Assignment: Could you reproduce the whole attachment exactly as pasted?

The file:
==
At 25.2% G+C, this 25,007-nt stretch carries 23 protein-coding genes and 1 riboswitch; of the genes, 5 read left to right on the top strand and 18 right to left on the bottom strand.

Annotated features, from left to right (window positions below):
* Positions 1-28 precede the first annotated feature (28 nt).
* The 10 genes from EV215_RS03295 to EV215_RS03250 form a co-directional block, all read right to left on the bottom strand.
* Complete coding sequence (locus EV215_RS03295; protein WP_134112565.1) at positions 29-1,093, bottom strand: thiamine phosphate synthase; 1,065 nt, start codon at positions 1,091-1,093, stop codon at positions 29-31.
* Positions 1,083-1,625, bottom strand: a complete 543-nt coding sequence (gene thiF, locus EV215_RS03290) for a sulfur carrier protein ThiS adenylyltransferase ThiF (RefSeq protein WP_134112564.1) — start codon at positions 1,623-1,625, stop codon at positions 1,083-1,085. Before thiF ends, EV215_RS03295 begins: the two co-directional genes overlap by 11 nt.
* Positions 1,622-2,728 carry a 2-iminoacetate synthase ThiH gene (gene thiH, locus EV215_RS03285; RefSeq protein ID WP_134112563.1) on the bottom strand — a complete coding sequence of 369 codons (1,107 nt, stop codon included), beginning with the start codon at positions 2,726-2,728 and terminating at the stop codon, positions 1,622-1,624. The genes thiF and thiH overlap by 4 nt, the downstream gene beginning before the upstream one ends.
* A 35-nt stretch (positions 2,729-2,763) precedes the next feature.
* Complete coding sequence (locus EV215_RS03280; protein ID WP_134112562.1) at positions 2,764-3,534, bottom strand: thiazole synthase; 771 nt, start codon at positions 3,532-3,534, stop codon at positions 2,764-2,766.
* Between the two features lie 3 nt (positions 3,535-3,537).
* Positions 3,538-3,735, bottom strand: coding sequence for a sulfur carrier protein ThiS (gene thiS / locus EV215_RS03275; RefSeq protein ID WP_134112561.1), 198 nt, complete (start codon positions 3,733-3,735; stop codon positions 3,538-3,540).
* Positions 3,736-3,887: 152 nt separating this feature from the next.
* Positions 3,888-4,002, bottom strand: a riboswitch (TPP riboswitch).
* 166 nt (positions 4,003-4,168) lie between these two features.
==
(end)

At 25.2% G+C, this 25,007-nt stretch carries 23 protein-coding genes and 1 riboswitch; of the genes, 5 read left to right on the top strand and 18 right to left on the bottom strand.

Annotated features, from left to right (window positions below):
* Positions 1-28 precede the first annotated feature (28 nt).
* The 10 genes from EV215_RS03295 to EV215_RS03250 form a co-directional block, all read right to left on the bottom strand.
* Complete coding sequence (locus EV215_RS03295; protein WP_134112565.1) at positions 29-1,093, bottom strand: thiamine phosphate synthase; 1,065 nt, start codon at positions 1,091-1,093, stop codon at positions 29-31.
* Positions 1,083-1,625, bottom strand: a complete 543-nt coding sequence (gene thiF, locus EV215_RS03290) for a sulfur carrier protein ThiS adenylyltransferase ThiF (RefSeq protein WP_134112564.1) — start codon at positions 1,623-1,625, stop codon at positions 1,083-1,085. Before thiF ends, EV215_RS03295 begins: the two co-directional genes overlap by 11 nt.
* Positions 1,622-2,728 carry a 2-iminoacetate synthase ThiH gene (gene thiH, locus EV215_RS03285; RefSeq protein ID WP_134112563.1) on the bottom strand — a complete coding sequence of 369 codons (1,107 nt, stop codon included), beginning with the start codon at positions 2,726-2,728 and terminating at the stop codon, positions 1,622-1,624. The genes thiF and thiH overlap by 4 nt, the downstream gene beginning before the upstream one ends.
* A 35-nt stretch (positions 2,729-2,763) precedes the next feature.
* Complete coding sequence (locus EV215_RS03280; protein ID WP_134112562.1) at positions 2,764-3,534, bottom strand: thiazole synthase; 771 nt, start codon at positions 3,532-3,534, stop codon at positions 2,764-2,766.
* Between the two features lie 3 nt (positions 3,535-3,537).
* Positions 3,538-3,735, bottom strand: coding sequence for a sulfur carrier protein ThiS (gene thiS / locus EV215_RS03275; RefSeq protein ID WP_134112561.1), 198 nt, complete (start codon positions 3,733-3,735; stop codon positions 3,538-3,540).
* Positions 3,736-3,887: 152 nt separating this feature from the next.
* Positions 3,888-4,002, bottom strand: a riboswitch (TPP riboswitch).
* 166 nt (positions 4,003-4,168) lie between these two features.